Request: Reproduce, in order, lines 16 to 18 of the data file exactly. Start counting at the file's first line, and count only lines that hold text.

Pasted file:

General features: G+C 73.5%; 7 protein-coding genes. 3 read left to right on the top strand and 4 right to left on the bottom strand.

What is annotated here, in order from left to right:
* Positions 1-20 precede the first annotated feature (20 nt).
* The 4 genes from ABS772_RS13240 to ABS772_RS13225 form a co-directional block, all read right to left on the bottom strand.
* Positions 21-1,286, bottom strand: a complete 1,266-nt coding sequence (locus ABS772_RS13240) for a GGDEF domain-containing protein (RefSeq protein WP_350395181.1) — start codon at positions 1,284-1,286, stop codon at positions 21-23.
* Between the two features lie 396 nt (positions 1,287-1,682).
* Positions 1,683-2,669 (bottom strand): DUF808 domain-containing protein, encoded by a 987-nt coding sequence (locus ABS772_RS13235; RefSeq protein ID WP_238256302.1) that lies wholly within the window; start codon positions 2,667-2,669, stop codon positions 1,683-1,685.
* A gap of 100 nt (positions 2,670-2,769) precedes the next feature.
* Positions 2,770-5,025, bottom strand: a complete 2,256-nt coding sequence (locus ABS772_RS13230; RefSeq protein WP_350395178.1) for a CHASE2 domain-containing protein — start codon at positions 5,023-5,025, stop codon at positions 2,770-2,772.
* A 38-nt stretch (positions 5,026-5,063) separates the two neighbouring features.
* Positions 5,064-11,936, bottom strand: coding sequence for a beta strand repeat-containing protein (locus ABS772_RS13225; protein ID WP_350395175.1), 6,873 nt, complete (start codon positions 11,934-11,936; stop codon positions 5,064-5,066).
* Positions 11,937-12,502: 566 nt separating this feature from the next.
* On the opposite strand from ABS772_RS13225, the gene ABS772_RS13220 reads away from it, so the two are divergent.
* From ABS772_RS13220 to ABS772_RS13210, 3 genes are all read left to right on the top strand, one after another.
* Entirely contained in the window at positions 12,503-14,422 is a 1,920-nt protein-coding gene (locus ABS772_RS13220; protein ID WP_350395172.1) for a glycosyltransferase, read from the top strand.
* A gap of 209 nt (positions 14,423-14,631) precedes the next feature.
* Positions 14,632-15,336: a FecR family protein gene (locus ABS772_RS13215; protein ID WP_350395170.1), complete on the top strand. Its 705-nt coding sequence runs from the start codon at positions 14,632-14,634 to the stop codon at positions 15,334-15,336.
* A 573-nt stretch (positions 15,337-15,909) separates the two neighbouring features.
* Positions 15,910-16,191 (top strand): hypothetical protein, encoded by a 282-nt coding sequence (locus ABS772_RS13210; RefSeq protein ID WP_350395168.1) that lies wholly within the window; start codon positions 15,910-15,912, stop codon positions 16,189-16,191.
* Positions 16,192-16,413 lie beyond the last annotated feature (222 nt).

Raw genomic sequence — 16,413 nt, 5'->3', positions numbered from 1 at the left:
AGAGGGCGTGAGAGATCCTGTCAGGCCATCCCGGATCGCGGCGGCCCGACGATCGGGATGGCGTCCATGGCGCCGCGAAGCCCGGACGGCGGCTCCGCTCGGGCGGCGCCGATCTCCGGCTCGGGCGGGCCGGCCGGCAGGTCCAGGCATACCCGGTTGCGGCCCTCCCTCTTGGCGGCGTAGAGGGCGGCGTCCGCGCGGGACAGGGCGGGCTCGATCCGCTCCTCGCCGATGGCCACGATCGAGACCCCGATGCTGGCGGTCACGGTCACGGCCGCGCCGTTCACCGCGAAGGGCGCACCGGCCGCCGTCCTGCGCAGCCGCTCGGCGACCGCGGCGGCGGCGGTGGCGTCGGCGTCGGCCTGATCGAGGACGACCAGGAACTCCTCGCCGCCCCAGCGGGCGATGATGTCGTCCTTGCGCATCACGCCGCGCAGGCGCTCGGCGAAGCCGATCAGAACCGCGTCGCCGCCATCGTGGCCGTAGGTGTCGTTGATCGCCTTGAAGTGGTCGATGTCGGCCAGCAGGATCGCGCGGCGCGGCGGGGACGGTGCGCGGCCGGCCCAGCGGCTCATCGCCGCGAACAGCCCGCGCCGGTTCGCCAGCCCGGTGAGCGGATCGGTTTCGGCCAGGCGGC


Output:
* A gap of 209 nt (positions 14,423-14,631) precedes the next feature.
* Positions 14,632-15,336: a FecR family protein gene (locus ABS772_RS13215; protein ID WP_350395170.1), complete on the top strand. Its 705-nt coding sequence runs from the start codon at positions 14,632-14,634 to the stop codon at positions 15,334-15,336.
* A 573-nt stretch (positions 15,337-15,909) separates the two neighbouring features.